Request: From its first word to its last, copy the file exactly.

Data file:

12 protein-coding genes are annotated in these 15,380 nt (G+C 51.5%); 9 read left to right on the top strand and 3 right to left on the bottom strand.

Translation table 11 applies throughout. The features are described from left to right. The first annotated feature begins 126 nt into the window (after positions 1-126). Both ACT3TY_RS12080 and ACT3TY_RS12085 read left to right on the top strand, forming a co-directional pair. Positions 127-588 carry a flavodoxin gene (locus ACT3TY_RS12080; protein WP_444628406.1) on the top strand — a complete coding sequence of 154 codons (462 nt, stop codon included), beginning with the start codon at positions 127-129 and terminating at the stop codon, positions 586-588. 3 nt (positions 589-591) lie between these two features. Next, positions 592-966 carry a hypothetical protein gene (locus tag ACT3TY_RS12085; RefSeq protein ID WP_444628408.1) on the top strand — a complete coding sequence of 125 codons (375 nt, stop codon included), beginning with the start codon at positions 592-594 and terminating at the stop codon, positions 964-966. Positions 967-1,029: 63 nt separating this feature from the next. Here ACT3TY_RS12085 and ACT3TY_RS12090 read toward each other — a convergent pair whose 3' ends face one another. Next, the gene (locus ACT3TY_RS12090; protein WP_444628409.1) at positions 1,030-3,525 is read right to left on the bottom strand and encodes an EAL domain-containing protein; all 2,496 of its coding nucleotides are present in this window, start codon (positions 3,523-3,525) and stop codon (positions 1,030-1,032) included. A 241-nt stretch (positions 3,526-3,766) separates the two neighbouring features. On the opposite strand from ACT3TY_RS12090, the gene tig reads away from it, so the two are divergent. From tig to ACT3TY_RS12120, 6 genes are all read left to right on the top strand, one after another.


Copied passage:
12 protein-coding genes are annotated in these 15,380 nt (G+C 51.5%); 9 read left to right on the top strand and 3 right to left on the bottom strand.

Translation table 11 applies throughout. The features are described from left to right. The first annotated feature begins 126 nt into the window (after positions 1-126). Both ACT3TY_RS12080 and ACT3TY_RS12085 read left to right on the top strand, forming a co-directional pair. Positions 127-588 carry a flavodoxin gene (locus ACT3TY_RS12080; protein WP_444628406.1) on the top strand — a complete coding sequence of 154 codons (462 nt, stop codon included), beginning with the start codon at positions 127-129 and terminating at the stop codon, positions 586-588. 3 nt (positions 589-591) lie between these two features. Next, positions 592-966 carry a hypothetical protein gene (locus tag ACT3TY_RS12085; RefSeq protein ID WP_444628408.1) on the top strand — a complete coding sequence of 125 codons (375 nt, stop codon included), beginning with the start codon at positions 592-594 and terminating at the stop codon, positions 964-966. Positions 967-1,029: 63 nt separating this feature from the next. Here ACT3TY_RS12085 and ACT3TY_RS12090 read toward each other — a convergent pair whose 3' ends face one another. Next, the gene (locus ACT3TY_RS12090; protein WP_444628409.1) at positions 1,030-3,525 is read right to left on the bottom strand and encodes an EAL domain-containing protein; all 2,496 of its coding nucleotides are present in this window, start codon (positions 3,523-3,525) and stop codon (positions 1,030-1,032) included. A 241-nt stretch (positions 3,526-3,766) separates the two neighbouring features. On the opposite strand from ACT3TY_RS12090, the gene tig reads away from it, so the two are divergent. From tig to ACT3TY_RS12120, 6 genes are all read left to right on the top strand, one after another.